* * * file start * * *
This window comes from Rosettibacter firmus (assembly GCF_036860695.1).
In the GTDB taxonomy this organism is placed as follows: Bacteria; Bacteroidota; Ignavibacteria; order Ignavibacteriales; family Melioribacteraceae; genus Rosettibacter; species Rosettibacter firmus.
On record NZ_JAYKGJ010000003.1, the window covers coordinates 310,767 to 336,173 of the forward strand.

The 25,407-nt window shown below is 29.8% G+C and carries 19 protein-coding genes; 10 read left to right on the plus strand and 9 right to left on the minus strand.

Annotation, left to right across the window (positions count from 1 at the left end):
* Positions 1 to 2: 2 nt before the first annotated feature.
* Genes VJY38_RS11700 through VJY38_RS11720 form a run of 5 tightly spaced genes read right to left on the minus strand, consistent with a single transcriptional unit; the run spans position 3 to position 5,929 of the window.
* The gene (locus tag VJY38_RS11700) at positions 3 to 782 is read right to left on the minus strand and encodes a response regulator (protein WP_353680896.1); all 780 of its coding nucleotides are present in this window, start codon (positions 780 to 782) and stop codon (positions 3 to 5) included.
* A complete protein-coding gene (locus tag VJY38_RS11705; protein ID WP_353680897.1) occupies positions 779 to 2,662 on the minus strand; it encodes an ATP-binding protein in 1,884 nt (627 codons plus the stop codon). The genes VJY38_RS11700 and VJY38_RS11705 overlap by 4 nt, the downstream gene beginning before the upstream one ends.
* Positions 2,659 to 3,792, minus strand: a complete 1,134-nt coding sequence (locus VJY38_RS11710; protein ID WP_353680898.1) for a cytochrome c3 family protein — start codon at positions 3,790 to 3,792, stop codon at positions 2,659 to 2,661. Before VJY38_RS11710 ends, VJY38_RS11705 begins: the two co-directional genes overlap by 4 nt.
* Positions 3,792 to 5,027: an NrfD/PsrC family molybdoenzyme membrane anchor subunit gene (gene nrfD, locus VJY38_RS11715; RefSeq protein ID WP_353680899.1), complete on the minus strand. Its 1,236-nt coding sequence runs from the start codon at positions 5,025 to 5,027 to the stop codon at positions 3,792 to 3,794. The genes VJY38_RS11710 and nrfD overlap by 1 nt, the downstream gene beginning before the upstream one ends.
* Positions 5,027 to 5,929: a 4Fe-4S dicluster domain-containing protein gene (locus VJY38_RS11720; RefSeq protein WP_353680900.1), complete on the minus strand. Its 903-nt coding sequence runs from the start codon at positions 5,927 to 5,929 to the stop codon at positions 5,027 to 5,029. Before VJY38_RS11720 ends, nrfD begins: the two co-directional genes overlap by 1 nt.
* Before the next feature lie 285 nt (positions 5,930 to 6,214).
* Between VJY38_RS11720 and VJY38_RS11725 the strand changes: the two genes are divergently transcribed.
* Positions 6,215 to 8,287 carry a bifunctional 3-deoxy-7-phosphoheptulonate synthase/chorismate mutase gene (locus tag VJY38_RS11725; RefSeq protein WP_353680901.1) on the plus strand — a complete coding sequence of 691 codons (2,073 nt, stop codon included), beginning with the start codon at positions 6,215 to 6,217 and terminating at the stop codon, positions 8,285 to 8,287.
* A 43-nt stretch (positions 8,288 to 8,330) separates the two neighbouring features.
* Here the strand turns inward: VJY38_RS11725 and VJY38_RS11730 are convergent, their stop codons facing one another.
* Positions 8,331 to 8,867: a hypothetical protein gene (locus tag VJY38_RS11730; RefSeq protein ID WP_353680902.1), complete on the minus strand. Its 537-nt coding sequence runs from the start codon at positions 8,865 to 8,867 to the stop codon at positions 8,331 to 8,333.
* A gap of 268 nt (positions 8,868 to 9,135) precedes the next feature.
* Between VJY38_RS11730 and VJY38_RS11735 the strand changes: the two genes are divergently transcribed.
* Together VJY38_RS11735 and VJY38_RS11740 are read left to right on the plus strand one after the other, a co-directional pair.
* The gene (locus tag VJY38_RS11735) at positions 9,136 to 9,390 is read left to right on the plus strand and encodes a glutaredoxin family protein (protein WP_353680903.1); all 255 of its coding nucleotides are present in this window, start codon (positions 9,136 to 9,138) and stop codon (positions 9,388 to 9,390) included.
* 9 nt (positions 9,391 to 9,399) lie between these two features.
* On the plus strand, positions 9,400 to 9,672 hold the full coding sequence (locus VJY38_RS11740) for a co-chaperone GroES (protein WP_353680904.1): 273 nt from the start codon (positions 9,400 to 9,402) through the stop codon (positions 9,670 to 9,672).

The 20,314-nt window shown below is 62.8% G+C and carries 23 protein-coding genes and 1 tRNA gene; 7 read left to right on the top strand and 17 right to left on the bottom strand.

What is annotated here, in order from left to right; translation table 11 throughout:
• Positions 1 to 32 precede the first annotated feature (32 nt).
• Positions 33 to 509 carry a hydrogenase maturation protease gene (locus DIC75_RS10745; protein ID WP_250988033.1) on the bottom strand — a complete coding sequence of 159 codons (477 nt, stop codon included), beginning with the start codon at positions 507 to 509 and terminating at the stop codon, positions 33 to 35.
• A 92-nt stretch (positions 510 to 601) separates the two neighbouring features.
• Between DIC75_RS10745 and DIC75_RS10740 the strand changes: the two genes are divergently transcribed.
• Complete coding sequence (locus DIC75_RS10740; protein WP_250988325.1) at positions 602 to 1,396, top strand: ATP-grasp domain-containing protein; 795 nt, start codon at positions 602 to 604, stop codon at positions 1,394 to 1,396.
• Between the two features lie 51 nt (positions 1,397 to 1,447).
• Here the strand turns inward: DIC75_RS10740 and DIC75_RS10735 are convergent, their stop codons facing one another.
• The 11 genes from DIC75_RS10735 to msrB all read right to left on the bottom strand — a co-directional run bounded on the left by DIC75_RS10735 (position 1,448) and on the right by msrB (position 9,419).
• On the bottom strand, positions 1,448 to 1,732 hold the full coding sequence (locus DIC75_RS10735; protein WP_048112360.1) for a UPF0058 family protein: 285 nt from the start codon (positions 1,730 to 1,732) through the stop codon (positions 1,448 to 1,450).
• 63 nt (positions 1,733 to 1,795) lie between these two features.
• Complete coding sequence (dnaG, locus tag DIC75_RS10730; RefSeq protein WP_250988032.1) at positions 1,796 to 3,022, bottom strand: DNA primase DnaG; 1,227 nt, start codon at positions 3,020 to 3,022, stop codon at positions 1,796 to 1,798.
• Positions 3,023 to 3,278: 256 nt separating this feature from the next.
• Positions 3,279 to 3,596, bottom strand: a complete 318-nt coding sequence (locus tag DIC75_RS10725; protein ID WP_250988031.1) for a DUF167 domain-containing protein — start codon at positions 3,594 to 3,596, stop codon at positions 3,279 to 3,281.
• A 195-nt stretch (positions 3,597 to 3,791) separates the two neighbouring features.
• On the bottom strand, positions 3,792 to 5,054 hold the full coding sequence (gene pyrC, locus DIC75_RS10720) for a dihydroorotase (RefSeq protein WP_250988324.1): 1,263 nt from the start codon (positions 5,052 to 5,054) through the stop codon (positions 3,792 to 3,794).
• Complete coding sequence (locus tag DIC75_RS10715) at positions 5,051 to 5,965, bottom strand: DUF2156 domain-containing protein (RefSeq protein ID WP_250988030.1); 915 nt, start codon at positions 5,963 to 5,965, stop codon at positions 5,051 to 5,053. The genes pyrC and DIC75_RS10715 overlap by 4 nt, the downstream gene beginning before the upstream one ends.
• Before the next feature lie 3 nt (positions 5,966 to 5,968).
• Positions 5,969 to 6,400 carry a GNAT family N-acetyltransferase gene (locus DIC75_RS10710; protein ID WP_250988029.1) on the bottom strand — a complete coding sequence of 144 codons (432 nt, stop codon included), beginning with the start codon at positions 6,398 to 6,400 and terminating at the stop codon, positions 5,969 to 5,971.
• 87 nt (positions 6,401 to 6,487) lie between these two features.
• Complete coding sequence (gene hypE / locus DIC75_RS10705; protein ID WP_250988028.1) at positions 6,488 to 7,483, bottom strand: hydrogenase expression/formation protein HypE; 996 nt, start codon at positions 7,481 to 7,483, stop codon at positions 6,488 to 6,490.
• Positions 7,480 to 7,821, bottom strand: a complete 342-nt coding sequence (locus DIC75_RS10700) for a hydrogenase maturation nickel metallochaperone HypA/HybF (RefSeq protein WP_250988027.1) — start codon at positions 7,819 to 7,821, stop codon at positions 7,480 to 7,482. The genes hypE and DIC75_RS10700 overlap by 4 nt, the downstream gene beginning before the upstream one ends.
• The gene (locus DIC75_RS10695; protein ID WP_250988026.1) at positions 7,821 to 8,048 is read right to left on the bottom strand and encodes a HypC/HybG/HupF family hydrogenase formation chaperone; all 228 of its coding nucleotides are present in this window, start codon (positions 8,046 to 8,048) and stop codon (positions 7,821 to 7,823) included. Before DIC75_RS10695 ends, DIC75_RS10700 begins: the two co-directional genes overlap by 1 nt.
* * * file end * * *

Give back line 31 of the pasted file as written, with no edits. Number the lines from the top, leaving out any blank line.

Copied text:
• Complete coding sequence (locus DIC75_RS10740; protein WP_250988325.1) at positions 602 to 1,396, top strand: ATP-grasp domain-containing protein; 795 nt, start codon at positions 602 to 604, stop codon at positions 1,394 to 1,396.